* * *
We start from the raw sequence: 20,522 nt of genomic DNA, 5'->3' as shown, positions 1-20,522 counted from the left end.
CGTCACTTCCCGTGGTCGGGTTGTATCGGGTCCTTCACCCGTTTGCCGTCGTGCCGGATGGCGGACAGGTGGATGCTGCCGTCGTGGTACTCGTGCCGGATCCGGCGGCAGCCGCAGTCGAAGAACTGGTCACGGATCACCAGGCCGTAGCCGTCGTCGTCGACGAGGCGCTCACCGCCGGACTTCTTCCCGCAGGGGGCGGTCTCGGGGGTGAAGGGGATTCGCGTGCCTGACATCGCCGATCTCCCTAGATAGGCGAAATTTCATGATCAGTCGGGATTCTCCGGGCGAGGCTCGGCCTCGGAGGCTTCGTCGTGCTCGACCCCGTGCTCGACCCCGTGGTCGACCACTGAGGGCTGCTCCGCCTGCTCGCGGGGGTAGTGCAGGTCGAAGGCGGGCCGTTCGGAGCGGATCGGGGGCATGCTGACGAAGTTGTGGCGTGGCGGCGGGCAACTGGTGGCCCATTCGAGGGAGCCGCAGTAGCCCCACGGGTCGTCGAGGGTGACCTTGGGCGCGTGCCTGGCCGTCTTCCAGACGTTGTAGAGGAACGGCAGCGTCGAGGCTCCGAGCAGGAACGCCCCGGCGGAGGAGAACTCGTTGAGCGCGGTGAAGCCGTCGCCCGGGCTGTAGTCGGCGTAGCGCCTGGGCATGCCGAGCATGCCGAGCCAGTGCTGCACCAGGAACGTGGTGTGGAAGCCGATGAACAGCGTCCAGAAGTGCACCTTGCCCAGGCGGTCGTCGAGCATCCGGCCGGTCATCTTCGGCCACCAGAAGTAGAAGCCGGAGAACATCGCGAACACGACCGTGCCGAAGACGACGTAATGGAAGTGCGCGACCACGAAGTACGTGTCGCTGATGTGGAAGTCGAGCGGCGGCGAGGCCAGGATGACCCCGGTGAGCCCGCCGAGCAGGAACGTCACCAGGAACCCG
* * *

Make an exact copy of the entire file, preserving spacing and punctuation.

We start from the raw sequence: 20,522 nt of genomic DNA, 5'->3' as shown, positions 1-20,522 counted from the left end.
CGTCACTTCCCGTGGTCGGGTTGTATCGGGTCCTTCACCCGTTTGCCGTCGTGCCGGATGGCGGACAGGTGGATGCTGCCGTCGTGGTACTCGTGCCGGATCCGGCGGCAGCCGCAGTCGAAGAACTGGTCACGGATCACCAGGCCGTAGCCGTCGTCGTCGACGAGGCGCTCACCGCCGGACTTCTTCCCGCAGGGGGCGGTCTCGGGGGTGAAGGGGATTCGCGTGCCTGACATCGCCGATCTCCCTAGATAGGCGAAATTTCATGATCAGTCGGGATTCTCCGGGCGAGGCTCGGCCTCGGAGGCTTCGTCGTGCTCGACCCCGTGCTCGACCCCGTGGTCGACCACTGAGGGCTGCTCCGCCTGCTCGCGGGGGTAGTGCAGGTCGAAGGCGGGCCGTTCGGAGCGGATCGGGGGCATGCTGACGAAGTTGTGGCGTGGCGGCGGGCAACTGGTGGCCCATTCGAGGGAGCCGCAGTAGCCCCACGGGTCGTCGAGGGTGACCTTGGGCGCGTGCCTGGCCGTCTTCCAGACGTTGTAGAGGAACGGCAGCGTCGAGGCTCCGAGCAGGAACGCCCCGGCGGAGGAGAACTCGTTGAGCGCGGTGAAGCCGTCGCCCGGGCTGTAGTCGGCGTAGCGCCTGGGCATGCCGAGCATGCCGAGCCAGTGCTGCACCAGGAACGTGGTGTGGAAGCCGATGAACAGCGTCCAGAAGTGCACCTTGCCCAGGCGGTCGTCGAGCATCCGGCCGGTCATCTTCGGCCACCAGAAGTAGAAGCCGGAGAACATCGCGAACACGACCGTGCCGAAGACGACGTAATGGAAGTGCGCGACCACGAAGTACGTGTCGCTGATGTGGAAGTCGAGCGGCGGCGAGGCCAGGATGACCCCGGTGAGCCCGCCGAGCAGGAACGTCACCAGGAACCCG